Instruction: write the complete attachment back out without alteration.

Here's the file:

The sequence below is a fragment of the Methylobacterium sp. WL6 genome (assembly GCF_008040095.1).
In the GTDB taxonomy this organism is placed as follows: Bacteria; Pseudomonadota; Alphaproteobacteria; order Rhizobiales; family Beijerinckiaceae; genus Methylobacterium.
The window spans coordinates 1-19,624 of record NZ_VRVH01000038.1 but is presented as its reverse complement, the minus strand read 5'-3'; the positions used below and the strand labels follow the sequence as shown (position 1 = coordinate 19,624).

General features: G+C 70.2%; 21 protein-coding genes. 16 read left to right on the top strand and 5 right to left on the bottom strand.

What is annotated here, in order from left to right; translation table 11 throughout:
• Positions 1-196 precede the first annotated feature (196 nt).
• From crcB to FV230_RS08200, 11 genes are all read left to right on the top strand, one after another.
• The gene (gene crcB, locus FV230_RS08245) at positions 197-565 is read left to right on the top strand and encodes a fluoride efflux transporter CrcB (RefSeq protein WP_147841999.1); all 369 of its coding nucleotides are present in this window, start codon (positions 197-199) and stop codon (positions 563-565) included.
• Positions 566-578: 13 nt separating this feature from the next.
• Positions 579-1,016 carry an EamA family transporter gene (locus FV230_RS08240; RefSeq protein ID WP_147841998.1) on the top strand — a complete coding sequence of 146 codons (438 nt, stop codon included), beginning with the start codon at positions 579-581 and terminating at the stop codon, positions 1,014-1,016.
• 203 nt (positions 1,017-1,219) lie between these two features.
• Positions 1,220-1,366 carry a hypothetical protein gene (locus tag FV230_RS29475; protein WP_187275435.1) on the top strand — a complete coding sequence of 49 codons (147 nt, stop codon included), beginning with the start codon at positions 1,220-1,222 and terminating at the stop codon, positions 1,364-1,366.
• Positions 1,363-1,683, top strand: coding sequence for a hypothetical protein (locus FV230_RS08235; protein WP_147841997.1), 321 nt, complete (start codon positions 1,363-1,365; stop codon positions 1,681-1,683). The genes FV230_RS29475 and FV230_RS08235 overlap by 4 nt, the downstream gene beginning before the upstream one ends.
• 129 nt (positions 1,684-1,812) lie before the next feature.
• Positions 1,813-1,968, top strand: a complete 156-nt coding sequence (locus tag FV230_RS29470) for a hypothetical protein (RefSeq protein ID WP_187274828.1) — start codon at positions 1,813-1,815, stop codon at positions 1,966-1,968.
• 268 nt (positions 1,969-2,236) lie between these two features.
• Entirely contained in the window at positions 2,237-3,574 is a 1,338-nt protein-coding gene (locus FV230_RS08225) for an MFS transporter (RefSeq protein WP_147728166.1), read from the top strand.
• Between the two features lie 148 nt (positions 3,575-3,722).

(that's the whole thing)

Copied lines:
The sequence below is a fragment of the Methylobacterium sp. WL6 genome (assembly GCF_008040095.1).
In the GTDB taxonomy this organism is placed as follows: Bacteria; Pseudomonadota; Alphaproteobacteria; order Rhizobiales; family Beijerinckiaceae; genus Methylobacterium.
The window spans coordinates 1-19,624 of record NZ_VRVH01000038.1 but is presented as its reverse complement, the minus strand read 5'-3'; the positions used below and the strand labels follow the sequence as shown (position 1 = coordinate 19,624).

General features: G+C 70.2%; 21 protein-coding genes. 16 read left to right on the top strand and 5 right to left on the bottom strand.

What is annotated here, in order from left to right; translation table 11 throughout:
• Positions 1-196 precede the first annotated feature (196 nt).
• From crcB to FV230_RS08200, 11 genes are all read left to right on the top strand, one after another.
• The gene (gene crcB, locus FV230_RS08245) at positions 197-565 is read left to right on the top strand and encodes a fluoride efflux transporter CrcB (RefSeq protein WP_147841999.1); all 369 of its coding nucleotides are present in this window, start codon (positions 197-199) and stop codon (positions 563-565) included.
• Positions 566-578: 13 nt separating this feature from the next.
• Positions 579-1,016 carry an EamA family transporter gene (locus FV230_RS08240; RefSeq protein ID WP_147841998.1) on the top strand — a complete coding sequence of 146 codons (438 nt, stop codon included), beginning with the start codon at positions 579-581 and terminating at the stop codon, positions 1,014-1,016.
• 203 nt (positions 1,017-1,219) lie between these two features.
• Positions 1,220-1,366 carry a hypothetical protein gene (locus tag FV230_RS29475; protein WP_187275435.1) on the top strand — a complete coding sequence of 49 codons (147 nt, stop codon included), beginning with the start codon at positions 1,220-1,222 and terminating at the stop codon, positions 1,364-1,366.
• Positions 1,363-1,683, top strand: coding sequence for a hypothetical protein (locus FV230_RS08235; protein WP_147841997.1), 321 nt, complete (start codon positions 1,363-1,365; stop codon positions 1,681-1,683). The genes FV230_RS29475 and FV230_RS08235 overlap by 4 nt, the downstream gene beginning before the upstream one ends.
• 129 nt (positions 1,684-1,812) lie before the next feature.
• Positions 1,813-1,968, top strand: a complete 156-nt coding sequence (locus tag FV230_RS29470) for a hypothetical protein (RefSeq protein ID WP_187274828.1) — start codon at positions 1,813-1,815, stop codon at positions 1,966-1,968.
• 268 nt (positions 1,969-2,236) lie between these two features.
• Entirely contained in the window at positions 2,237-3,574 is a 1,338-nt protein-coding gene (locus FV230_RS08225) for an MFS transporter (RefSeq protein WP_147728166.1), read from the top strand.
• Between the two features lie 148 nt (positions 3,575-3,722).